On landing in Jakarta we had a PCR test before picking up our luggage, and were whisked off to a quarantine hotel as soon as our (second in 52 hours) PCR negative tests came through. The surreal bit – at 2am – was handing over our passports in exchange for a baby-pink wristband, before we were locked into our “suite” on the secure ninth floor of the hotel. 

The food wasn’t great, but we were grateful for the competing muezzins under our window when, at 4am on day three, our cheerful hosts escorted us back downstairs, handing us over to the local laboratory. This time – just like our airport experience – trained healthcare workers, resplendent in white hazmat suits and perfect PPE, did their worst, scraping the backs of our throats and sticking the swabs high up our nostrils. Ten hours later we were free to leave. I’m not surprised that one of the first B.1.1.519/Omicron cases was found in Hong Kong quarantine. They know what they are doing in Asia.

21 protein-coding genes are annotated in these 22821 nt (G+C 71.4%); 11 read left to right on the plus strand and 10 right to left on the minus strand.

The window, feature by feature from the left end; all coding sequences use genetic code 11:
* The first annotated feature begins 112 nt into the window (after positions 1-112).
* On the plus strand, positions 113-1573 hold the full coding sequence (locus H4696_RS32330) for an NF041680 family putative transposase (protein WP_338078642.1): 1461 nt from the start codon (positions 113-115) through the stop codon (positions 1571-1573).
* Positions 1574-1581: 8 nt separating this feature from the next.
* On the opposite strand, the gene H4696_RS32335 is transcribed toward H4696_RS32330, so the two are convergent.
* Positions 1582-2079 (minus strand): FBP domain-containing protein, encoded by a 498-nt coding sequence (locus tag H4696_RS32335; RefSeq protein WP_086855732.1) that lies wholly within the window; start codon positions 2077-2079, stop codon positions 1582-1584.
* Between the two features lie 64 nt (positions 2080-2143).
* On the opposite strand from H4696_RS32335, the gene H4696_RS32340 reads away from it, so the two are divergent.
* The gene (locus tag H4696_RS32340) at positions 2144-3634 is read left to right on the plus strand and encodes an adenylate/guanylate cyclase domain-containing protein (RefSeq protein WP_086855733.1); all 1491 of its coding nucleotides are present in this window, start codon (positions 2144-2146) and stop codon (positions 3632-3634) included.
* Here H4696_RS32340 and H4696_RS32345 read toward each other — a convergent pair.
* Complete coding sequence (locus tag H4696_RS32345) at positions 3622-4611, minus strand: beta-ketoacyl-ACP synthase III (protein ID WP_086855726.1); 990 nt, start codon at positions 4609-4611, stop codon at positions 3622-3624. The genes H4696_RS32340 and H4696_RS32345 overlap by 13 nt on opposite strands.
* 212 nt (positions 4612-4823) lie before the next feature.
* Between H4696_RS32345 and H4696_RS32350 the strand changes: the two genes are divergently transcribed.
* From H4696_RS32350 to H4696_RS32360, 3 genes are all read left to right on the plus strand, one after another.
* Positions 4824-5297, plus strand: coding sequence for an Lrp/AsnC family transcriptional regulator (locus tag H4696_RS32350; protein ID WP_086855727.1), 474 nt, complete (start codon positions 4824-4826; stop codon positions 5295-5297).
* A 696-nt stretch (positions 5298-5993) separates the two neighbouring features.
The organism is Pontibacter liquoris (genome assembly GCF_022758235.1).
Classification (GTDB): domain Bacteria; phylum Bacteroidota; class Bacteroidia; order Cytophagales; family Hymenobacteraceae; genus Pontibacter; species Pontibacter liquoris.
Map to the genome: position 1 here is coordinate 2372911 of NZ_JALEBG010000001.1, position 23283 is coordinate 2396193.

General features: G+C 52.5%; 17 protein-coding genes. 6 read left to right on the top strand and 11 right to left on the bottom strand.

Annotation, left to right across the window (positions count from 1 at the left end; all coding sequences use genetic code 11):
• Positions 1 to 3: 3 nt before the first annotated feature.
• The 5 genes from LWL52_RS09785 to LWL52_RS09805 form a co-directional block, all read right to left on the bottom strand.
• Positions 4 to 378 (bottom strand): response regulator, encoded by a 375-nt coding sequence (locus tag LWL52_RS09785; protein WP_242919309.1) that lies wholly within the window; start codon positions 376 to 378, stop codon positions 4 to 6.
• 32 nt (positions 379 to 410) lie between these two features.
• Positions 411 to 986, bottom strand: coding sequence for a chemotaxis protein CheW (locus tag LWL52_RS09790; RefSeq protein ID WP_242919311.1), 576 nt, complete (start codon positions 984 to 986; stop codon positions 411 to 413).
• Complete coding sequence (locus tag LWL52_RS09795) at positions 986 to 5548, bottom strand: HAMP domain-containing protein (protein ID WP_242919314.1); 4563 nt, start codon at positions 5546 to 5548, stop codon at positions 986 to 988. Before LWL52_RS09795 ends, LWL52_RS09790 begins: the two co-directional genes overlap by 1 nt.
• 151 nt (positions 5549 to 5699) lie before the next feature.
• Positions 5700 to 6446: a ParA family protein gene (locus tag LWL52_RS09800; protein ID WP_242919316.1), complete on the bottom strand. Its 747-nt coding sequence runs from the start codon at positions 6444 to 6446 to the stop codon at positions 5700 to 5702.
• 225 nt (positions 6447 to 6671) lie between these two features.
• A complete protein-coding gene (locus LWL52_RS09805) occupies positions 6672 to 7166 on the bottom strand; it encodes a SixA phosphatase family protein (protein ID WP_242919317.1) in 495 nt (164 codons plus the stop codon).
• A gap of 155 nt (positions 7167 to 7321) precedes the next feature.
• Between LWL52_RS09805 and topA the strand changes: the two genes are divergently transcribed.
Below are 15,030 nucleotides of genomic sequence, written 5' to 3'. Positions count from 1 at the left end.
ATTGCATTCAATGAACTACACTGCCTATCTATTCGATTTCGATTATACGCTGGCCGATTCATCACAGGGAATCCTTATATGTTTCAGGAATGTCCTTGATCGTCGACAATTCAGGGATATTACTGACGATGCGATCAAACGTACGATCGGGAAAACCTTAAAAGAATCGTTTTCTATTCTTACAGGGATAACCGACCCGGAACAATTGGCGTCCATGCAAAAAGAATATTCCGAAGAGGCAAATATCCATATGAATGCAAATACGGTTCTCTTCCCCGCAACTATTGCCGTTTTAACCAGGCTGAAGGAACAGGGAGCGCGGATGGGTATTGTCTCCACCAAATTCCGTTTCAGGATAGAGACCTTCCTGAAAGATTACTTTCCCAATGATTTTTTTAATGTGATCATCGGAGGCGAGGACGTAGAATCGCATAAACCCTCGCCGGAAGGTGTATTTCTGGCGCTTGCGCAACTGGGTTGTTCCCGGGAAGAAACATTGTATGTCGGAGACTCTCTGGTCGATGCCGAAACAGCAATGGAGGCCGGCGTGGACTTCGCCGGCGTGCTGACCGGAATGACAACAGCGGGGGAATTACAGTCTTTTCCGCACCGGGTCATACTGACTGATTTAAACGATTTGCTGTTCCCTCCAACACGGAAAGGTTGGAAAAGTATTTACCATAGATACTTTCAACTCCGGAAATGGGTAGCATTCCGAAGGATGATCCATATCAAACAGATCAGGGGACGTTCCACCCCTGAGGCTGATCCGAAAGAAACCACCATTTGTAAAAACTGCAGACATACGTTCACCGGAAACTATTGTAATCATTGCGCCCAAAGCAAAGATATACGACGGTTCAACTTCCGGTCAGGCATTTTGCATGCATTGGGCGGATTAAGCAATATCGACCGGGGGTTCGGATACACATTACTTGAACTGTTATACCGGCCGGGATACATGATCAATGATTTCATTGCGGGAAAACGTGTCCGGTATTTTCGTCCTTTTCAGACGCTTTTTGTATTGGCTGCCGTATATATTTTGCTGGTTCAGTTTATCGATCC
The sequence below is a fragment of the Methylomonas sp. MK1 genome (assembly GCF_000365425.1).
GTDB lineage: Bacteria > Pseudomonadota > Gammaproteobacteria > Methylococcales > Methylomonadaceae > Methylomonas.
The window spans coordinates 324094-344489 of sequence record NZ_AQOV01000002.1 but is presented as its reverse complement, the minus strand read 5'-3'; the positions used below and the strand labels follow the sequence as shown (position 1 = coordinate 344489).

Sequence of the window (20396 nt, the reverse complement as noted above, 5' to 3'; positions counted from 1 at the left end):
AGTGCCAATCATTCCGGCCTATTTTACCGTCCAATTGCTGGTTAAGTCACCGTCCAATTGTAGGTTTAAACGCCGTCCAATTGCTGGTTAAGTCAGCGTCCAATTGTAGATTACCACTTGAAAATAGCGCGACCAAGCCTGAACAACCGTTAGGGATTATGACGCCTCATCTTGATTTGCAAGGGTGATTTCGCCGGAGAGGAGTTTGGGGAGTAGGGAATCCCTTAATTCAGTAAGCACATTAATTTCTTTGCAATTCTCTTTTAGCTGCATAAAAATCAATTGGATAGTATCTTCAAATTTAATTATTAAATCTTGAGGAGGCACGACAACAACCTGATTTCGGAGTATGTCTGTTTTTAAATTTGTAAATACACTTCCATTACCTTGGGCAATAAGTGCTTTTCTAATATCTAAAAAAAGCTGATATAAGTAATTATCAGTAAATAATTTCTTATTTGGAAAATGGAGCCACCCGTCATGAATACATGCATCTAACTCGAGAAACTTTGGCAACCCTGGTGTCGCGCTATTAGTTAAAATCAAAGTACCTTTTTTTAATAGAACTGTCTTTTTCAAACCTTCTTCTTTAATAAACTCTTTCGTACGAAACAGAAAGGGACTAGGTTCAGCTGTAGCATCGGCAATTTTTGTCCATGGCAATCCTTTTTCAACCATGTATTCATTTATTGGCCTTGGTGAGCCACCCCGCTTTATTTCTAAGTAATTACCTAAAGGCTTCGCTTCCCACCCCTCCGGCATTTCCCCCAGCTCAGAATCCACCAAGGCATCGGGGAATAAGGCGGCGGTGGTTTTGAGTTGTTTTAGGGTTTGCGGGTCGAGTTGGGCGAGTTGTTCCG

I confess that since being here, I’ve been less diligent with mask wearing in public spaces than in the past two years in infested Britain. We’re mostly outside, very well ventilated, and I pop it on in the shops, cafés and local Ubers where staff all wear masks. Many proclaim “all our staff are vaccinated”, and many quite proudly show off their certificates; drivers have to keep them to hand as police do spot checks.

South East Asia sets an example

The main reason I’m slacker is that I know how rigorous the process is for the few of us who can get into the country; and I know the numbers. Over the past two weeks Indonesia – the world’s third-most populous nation with more than 273 million people – reported 3,897 cases, averaging 236 new cases per day and 10 deaths (Johns Hopkins University, Covid-19 data repository, data for 8 December). Brighton, my seaside home in the UK – which has a population of 670,000 – today reports 6,775 active cases of Covid, with more than 1.1 million cases in the UK and close to 200 deaths a day.